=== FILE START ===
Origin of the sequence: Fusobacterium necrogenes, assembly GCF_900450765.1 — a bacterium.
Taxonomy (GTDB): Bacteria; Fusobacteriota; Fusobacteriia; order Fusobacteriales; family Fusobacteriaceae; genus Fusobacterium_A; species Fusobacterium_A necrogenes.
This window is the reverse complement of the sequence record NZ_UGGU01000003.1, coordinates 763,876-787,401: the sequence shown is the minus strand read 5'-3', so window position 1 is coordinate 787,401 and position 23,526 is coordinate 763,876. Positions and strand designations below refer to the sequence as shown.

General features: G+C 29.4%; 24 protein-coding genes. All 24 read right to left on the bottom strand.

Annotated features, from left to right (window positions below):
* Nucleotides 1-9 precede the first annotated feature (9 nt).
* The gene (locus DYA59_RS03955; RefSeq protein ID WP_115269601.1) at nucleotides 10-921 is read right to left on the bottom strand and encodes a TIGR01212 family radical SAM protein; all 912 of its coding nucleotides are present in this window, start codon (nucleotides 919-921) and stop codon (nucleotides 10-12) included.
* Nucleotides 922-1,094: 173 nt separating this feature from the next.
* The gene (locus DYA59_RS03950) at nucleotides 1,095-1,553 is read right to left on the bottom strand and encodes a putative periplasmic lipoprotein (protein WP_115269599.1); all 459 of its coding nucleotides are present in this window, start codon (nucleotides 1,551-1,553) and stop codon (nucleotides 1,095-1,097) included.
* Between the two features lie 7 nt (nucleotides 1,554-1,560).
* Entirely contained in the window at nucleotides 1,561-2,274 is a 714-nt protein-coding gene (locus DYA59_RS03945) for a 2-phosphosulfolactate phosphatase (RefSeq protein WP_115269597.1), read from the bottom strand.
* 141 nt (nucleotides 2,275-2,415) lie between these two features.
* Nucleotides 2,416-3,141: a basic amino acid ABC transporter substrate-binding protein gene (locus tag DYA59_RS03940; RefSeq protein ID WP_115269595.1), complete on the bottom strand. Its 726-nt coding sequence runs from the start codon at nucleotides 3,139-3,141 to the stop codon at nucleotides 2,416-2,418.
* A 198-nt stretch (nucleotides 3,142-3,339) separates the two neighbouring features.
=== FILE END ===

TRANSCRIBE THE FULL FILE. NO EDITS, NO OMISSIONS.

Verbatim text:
Origin of the sequence: Fusobacterium necrogenes, assembly GCF_900450765.1 — a bacterium.
Taxonomy (GTDB): Bacteria; Fusobacteriota; Fusobacteriia; order Fusobacteriales; family Fusobacteriaceae; genus Fusobacterium_A; species Fusobacterium_A necrogenes.
This window is the reverse complement of the sequence record NZ_UGGU01000003.1, coordinates 763,876-787,401: the sequence shown is the minus strand read 5'-3', so window position 1 is coordinate 787,401 and position 23,526 is coordinate 763,876. Positions and strand designations below refer to the sequence as shown.

General features: G+C 29.4%; 24 protein-coding genes. All 24 read right to left on the bottom strand.

Annotated features, from left to right (window positions below):
* Nucleotides 1-9 precede the first annotated feature (9 nt).
* The gene (locus DYA59_RS03955; RefSeq protein ID WP_115269601.1) at nucleotides 10-921 is read right to left on the bottom strand and encodes a TIGR01212 family radical SAM protein; all 912 of its coding nucleotides are present in this window, start codon (nucleotides 919-921) and stop codon (nucleotides 10-12) included.
* Nucleotides 922-1,094: 173 nt separating this feature from the next.
* The gene (locus DYA59_RS03950) at nucleotides 1,095-1,553 is read right to left on the bottom strand and encodes a putative periplasmic lipoprotein (protein WP_115269599.1); all 459 of its coding nucleotides are present in this window, start codon (nucleotides 1,551-1,553) and stop codon (nucleotides 1,095-1,097) included.
* Between the two features lie 7 nt (nucleotides 1,554-1,560).
* Entirely contained in the window at nucleotides 1,561-2,274 is a 714-nt protein-coding gene (locus DYA59_RS03945) for a 2-phosphosulfolactate phosphatase (RefSeq protein WP_115269597.1), read from the bottom strand.
* 141 nt (nucleotides 2,275-2,415) lie between these two features.
* Nucleotides 2,416-3,141: a basic amino acid ABC transporter substrate-binding protein gene (locus tag DYA59_RS03940; RefSeq protein ID WP_115269595.1), complete on the bottom strand. Its 726-nt coding sequence runs from the start codon at nucleotides 3,139-3,141 to the stop codon at nucleotides 2,416-2,418.
* A 198-nt stretch (nucleotides 3,142-3,339) separates the two neighbouring features.